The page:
I ran some “Battleground State”numbers…and they’re not pretty.
As we enter the final weekend before Tuesday’s election day, I thought I’d take a break from writing about THE ELECTION and talk, instead, about, uh, elections.
To be clear, this a break from THE ELECTION, but not a break from our broken political system.
I don’t know if you noticed it, but there are three states in the news a lot lately, Michigan, Pennsylvania and Wisconsin. In each of these states, every one of the the statewide elected officials, the governor, the lieutenant governor, the attorney general, the secretary of state, etc. are Democrats. And, in each of these states, both houses of the legislature are controlled by Republicans. This is particularly important given the outsized role that state legislatures play in selecting electors to the Electoral College.
(Shirley, I thought he said he wasn’t going to talk about THE ELECTION.)
That got me thinking. Does this mean that in each of these states the majority of voters are Democrats? And that a tiny, little thing called gerrymandering has resulted in a Republican minority allowing Republicans to control the legislature, the branch of government that can block almost anything a Democratic governor wants to get done, and also confirms or rejects the states’ Supreme Court justices, effectively perpetuating the scam.
I wanted to test out this minority rule supposition, so I ran the numbers.
Please be aware, this gets a little wonky, so before you start nodding off, you might want to skip to the final paragraph.
(Seymour, did he say a little wonky???? What does “wonky” mean and what part of “little” doesn’t he understand?)
As the chart above shows, in the Michigan statewide elections, Democrats won almost 52% of the vote to 45% for Republicans (3rd party candidates made up the rest). Almost 300,00 more votes were cast for Democrats than Republicans.
The legislative results were similar. In the Senate, Democrats, with a plurality of 91,932, took 51% of the vote, while in the Assembly, it was 52%/48% and a 193,107 vote plurality. Yet Republicans won 22 Senate seats (58%) and 58 Assembly seats (53%).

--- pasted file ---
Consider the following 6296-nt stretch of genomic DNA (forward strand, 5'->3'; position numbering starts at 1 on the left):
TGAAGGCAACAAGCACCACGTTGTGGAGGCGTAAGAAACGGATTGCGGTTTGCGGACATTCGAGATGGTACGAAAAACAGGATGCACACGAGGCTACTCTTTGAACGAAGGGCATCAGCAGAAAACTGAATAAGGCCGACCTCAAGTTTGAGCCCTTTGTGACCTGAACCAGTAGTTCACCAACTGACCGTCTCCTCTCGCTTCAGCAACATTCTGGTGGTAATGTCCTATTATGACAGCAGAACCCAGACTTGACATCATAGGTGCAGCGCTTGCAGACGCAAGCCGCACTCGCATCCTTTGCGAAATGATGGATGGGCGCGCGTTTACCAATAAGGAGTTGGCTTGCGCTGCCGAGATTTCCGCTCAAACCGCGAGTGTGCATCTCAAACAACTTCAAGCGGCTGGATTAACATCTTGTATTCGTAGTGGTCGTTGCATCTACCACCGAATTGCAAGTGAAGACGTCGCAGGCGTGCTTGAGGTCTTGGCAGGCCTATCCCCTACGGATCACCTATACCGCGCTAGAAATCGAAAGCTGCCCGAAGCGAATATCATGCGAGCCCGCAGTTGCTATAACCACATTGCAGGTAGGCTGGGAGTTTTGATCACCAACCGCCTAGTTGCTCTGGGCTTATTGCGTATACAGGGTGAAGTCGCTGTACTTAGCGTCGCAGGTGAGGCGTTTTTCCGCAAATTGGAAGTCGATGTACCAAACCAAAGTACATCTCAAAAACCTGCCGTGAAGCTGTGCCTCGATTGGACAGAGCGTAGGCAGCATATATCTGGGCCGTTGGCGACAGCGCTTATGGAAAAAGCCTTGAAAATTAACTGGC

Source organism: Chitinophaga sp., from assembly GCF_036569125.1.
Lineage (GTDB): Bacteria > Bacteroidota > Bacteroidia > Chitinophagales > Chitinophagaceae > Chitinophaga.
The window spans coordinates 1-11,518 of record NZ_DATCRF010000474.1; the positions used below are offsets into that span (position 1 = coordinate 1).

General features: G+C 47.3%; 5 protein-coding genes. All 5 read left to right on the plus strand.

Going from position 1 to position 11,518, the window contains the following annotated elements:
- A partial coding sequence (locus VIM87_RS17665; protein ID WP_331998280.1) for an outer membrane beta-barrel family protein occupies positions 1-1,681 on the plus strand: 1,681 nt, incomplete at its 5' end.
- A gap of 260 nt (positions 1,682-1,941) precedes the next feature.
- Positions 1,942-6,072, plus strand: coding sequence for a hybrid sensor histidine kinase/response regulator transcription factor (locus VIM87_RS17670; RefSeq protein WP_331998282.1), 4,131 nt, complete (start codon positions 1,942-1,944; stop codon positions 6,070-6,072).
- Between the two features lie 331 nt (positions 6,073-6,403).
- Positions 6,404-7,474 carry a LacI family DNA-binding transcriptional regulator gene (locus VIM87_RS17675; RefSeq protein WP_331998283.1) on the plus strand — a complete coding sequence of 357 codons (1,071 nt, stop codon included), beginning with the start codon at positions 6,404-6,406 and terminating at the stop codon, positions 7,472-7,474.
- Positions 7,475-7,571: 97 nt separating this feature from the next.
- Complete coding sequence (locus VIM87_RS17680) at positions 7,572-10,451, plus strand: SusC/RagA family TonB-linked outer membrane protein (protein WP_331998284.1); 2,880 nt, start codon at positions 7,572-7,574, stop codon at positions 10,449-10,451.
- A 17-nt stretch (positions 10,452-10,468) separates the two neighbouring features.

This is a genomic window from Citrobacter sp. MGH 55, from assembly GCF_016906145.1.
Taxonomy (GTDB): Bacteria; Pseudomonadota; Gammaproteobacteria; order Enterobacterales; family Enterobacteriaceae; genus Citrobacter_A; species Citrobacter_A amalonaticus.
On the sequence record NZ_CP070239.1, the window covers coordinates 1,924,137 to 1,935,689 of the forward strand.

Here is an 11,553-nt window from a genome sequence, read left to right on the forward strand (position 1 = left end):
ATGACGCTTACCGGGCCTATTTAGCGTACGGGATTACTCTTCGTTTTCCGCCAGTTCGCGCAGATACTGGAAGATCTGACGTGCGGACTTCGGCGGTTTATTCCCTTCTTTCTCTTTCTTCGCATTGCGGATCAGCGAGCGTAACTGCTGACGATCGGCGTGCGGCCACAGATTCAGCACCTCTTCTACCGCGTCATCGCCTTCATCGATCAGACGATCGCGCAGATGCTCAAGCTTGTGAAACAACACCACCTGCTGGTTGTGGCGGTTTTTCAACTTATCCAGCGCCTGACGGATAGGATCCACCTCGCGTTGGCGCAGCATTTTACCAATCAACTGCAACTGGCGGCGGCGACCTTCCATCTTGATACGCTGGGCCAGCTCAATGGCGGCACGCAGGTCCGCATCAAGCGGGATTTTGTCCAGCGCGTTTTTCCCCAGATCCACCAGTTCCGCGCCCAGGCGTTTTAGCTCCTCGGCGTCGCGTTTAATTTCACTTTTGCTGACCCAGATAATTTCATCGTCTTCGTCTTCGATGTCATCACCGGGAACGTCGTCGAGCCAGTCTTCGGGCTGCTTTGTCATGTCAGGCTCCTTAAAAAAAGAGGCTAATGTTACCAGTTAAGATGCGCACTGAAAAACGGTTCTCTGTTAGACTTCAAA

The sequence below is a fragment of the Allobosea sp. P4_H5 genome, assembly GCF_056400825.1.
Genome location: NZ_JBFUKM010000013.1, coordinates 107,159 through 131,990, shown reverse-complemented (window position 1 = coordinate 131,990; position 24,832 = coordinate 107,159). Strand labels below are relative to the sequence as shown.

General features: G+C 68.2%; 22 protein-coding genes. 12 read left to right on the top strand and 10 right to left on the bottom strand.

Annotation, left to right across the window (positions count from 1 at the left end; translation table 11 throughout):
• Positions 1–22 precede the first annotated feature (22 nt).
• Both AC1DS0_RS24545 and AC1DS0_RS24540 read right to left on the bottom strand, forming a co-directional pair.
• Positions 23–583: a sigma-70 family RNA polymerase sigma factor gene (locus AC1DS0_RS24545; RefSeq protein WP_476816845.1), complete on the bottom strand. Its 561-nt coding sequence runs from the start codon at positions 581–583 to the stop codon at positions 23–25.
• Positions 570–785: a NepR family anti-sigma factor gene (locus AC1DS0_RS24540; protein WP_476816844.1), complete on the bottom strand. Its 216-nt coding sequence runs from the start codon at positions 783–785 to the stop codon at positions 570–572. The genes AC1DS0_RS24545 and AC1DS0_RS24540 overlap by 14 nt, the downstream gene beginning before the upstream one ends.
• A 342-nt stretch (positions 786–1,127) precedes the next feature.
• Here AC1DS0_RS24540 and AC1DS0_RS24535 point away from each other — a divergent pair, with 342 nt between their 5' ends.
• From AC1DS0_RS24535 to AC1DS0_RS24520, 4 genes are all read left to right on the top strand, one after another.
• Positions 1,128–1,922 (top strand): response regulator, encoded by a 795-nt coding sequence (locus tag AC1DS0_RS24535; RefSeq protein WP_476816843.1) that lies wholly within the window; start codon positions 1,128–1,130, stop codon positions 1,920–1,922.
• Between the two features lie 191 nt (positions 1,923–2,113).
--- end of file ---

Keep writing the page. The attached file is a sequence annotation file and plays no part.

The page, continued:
Pennsylvania is even more lopsided than Michigan. In the statewide elections Democrats won almost 55% of the vote to 45% for Republicans. Over 510,00 more votes were cast for Democrats than Republicans.
In the Senate and Assembly the results were similar to the statewide results. In the Senate, Democrats, with a plurality of almost 200,540 votes, took 54% of the vote, while in the Assembly, it was Democrats 55%, Republicans 44% and an almost 500,000 Democratic vote plurality. Yet Republicans won 29 Senate seats (58%) and 110 Assembly seats (54%).
The situation in Wisconsin is slightly, but only slightly, different than Michigan and Pennsylvania. While Democrats took the statewide elections with an almost 300,000 vote margin (51%/48%), and the Assembly by an almost 200,000 vote margin (53%/45%), they fell behind Republicans in the Senate races by 70,000 votes, taking only 47% of the votes. But wait…that 47% of the vote garnered them only 37% of the seats. Oh, by the way, that 53% Assembly majority garnered only 33% of the seats.
Whew! Here comes the final paragraph.
What did we learn from all this? Well, we learned that Democratic voters are solidly in the majority in each of these battleground states. We also learned because of gerrymandering and other arcane rules, each is a state where minority rules and democracy has lost. And finally, we learned that our electoral problem is both serious and ubiquitous. To paraphrase Bob Dylan, “The times SHOULD BE a changin’!”